While I’m eating like a cave man, and dreaming of all the things I can’t eat I spend a lot of time thinking about all the damage I’ve given myself permission to do while diving in Cozumel. All food is fair game. Over the years we’ve found some great places to eat on the island. I hope to add a few new places to the list. Here is where I plan on gorging myself on the trip.
Kinta- Kinta is a beautiful place right near Melgar and the plaza. Great food, service, and consistency. Nice and romantic.
Kondesa - Kondesa has the same owners as Kinta. Similar, but not TOO similar of a place. Again, great food, and nice atmosphere
Wet Wendys - Wet Wendys is THE place to go for margaritas. They make some of the craziest drinks you can imagine, and manage to pull them all off. The owners make their own tequila, and it’s worthy of packing a few bottles to bring home. Food is also great here. We wind up here for drinks after diving, and when Chad is playing live music come around for cool tunes.
El Moro - El Moro is a about a 15-20 minute drive away from the waterfront into the residential area of San Miguel. It’s one of the most friendly places on the island, and has some amazing local cuisine. I’ve had many wonderful, and happy meals here (and memories) here.
La Choza - We usually come here for a post dive lunch. Great food and service.
La Candela - La Candela is right around the corner from one of our dive shops. Same owners as La Choza, and the food here is less touristy, and more local. I like it that way.
Los Otates - Los Otates is pure taco joint. Great tacos, cheap beer. No frills, but great food.
los chilango’s - los chilango’s is something most Americans don’t usually experience. It’s basically a home, that does really inexpensive lunch, and does it really well. Expect to share a table, and for them not to speak much English. It’s cheap with prices averaging $5-$6 for a meal.
Fellini’s Pizzeria - Fellini’s Pizzeria is amazing. I would have NEVER thought you could compare Mexican pizza to something you’d find in NYC or Chicago. But heres the deal. When I’m back in the states, I dream of Fellini’s Pizzeria. When I’m on the Island, I eat it as much as possible. Oh, and their homemade chimichurri compliments a pizza like nothing else.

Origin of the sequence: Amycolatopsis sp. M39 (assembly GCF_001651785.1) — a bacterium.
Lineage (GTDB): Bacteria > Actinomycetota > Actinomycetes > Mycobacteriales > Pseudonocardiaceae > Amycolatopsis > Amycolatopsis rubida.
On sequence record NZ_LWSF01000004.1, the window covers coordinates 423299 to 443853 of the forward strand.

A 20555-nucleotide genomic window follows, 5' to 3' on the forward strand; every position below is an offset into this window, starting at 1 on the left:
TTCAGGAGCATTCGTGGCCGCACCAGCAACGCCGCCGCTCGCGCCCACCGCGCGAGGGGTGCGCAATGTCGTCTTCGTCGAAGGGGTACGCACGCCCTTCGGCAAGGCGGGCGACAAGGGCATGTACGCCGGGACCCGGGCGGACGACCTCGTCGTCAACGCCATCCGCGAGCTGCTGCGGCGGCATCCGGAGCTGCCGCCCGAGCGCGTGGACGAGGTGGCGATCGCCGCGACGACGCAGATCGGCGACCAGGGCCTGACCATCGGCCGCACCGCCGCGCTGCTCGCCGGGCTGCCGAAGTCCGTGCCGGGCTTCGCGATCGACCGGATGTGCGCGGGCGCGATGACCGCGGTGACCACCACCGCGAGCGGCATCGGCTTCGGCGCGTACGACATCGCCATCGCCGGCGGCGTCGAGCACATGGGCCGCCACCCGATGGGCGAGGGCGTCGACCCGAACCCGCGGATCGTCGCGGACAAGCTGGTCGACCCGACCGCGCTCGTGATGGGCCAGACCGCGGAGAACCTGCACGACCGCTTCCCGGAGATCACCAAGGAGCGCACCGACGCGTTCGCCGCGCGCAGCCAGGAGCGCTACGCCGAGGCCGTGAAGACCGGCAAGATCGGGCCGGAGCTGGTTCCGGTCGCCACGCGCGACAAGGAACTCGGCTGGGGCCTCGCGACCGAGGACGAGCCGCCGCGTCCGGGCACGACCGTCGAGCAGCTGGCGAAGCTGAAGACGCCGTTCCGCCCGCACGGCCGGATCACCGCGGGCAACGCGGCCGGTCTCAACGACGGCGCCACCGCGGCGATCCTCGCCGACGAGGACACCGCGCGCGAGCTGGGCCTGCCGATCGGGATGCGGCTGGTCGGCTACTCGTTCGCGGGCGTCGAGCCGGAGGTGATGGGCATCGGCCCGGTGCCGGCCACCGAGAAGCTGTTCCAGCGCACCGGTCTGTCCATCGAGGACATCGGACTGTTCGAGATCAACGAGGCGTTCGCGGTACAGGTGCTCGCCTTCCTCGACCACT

So I’ve started experimenting with curing my own meats. This seems like the next evolutionary step from smoking meats to me. Around New Years I cured 5 pounds of pork belly, and was super happy with the results.
I talked a few work friends into going in on a larger haul with me. Here’s how I’m doing it;
First off, you’ll need to get some Curing Salt. I bought mine here. A little goes a long way, so you won’t need a ton. The rest of the items you’ll need are pretty simple. Kosher Salt, Dark Sugar, Maple Syrup (true Vermont syrup)
Here is the recipe I used for the curing, per 5 pounds of pork belly.
- 2 tsp curing salt
- 2 oz Kosher Salt (1/4 cup)
- 1/4 cup Dark Sugar
- 1/4 cup Maple Syrup
Put all the ingredients in a bag, with the meat and seal the bag. Now you just need to let time do it’s work. The whole process takes 7-9 days. Keep the bag refrigerated, and turn the contents over every day to redistribute the curing ingredients.
When the curing is done, I’ll post on how to smoke the bacon for extra flavor.